Cheng Jin Koh As a Singaporean composer and Yang Qin performer, Cheng Jin’s works strive to unify and reinvent Western, Chinese, and Southeast Asian musical idioms. Upcoming major premieres will be at this year’s Singapore International Violin Competition and Singapore International Festival of Arts. She has written music for members of the Ensemble InterContemporain, Metropolis Ensemble, Society of New Music, Singapore Symphony Orchestra, Singapore Chinese Orchestra, and Ding Yi Music Company among many others. A recipient of the Mirror Visions Ensemble Prize, Society of New Music Brian Israel Prize, Palmer Dixon (for most outstanding composition) and Gena Raps Chamber Music Prizes from Juilliard among others, she is deeply grateful to all her pedagogues—Robert Beaser, Melinda Wagner, Kelly Tang, Louis Karchin and Elizabeth Hoffman. She is currently a first-year MacCracken PhD Fellow at New York University (College of Arts and Science).
Oliver Kwapis is a composer-performer whose music has been performed by a diverse range of ensembles and artists, including the Los Angeles Philharmonic (through the LA Phil’s Composer Fellowship Program), National Children’s Chorus, Wet Ink Ensemble, Calder Quartet, Atlantic Brass Quintet, Jacobs School of Music Concert Orchestra, Oberlin Contemporary Music Ensemble, and pianist Eric Huebner. He holds a B.Mus. from the Oberlin Conservatory of Music and an M.Mus. from Indiana University’s Jacobs School of Music. He is currently pursuing a D.M.A. in the Performance of Data-driven Instruments at the University of Oregon’s School of Music and Dance.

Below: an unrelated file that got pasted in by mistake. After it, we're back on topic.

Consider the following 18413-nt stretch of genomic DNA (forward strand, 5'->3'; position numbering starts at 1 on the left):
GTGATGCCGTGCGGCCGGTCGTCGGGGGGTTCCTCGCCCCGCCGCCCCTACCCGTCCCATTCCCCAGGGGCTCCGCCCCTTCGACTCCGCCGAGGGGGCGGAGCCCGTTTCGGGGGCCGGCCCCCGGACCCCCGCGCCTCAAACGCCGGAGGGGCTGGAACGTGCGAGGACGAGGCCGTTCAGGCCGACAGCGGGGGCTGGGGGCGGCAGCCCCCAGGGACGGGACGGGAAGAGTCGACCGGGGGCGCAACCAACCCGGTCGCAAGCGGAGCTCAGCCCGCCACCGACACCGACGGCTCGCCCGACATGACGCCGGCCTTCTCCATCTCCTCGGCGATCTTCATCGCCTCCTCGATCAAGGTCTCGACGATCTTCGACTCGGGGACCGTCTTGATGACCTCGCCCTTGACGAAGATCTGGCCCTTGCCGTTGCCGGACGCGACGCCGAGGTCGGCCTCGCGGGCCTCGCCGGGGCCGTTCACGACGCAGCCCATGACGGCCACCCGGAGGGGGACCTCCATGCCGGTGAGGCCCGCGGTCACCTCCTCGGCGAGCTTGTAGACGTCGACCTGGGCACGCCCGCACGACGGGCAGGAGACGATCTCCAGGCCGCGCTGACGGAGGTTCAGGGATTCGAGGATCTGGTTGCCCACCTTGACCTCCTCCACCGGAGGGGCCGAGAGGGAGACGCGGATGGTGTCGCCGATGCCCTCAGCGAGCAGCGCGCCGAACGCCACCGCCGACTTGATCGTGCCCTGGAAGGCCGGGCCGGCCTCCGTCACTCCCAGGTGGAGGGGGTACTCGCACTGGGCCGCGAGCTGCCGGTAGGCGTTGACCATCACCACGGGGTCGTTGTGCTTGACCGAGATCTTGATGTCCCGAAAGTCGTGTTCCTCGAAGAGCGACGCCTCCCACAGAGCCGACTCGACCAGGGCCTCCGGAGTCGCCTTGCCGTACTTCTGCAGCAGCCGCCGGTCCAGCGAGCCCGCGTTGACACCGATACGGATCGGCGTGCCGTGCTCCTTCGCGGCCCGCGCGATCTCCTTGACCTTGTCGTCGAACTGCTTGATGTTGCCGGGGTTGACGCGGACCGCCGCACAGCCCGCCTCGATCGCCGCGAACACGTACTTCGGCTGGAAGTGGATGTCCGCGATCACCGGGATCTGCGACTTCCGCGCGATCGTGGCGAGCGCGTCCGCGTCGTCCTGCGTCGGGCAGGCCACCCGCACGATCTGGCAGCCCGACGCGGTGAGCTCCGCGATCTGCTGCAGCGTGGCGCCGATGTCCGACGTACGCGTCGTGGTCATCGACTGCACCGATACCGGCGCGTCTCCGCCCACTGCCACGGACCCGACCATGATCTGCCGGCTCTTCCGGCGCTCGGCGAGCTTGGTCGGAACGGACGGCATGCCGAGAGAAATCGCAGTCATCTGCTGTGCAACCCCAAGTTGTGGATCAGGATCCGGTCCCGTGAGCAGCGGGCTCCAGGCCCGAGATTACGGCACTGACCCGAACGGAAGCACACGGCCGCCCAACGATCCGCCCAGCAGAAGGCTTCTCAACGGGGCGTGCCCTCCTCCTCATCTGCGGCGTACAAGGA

Alan W. Mackwell Described as "an original composer with new ideas and a command of complex symphonic writing" (BroadStreet Journal), New Zealander-American is an award-winning composer and banjo-player based in Boston, Massachusetts. In his work, Alan seeks to explore the mountains of the American West he grew up with using a highly resonant and bluegrass-influenced musical language. The Rocky Mountains in particular are a constant source of inspiration for Alan’s music, and he strives to celebrate them through his compositions, banjo performance, and reading of environmental literature. Alan’s music has been played by high-performing groups such as The Austin Symphony Orchestra, The Philadelphia Youth Orchestra, The New Zealand Symphony Orchestra, The Boston Conservatory Contemporary Music Ensemble, and Hub New Music.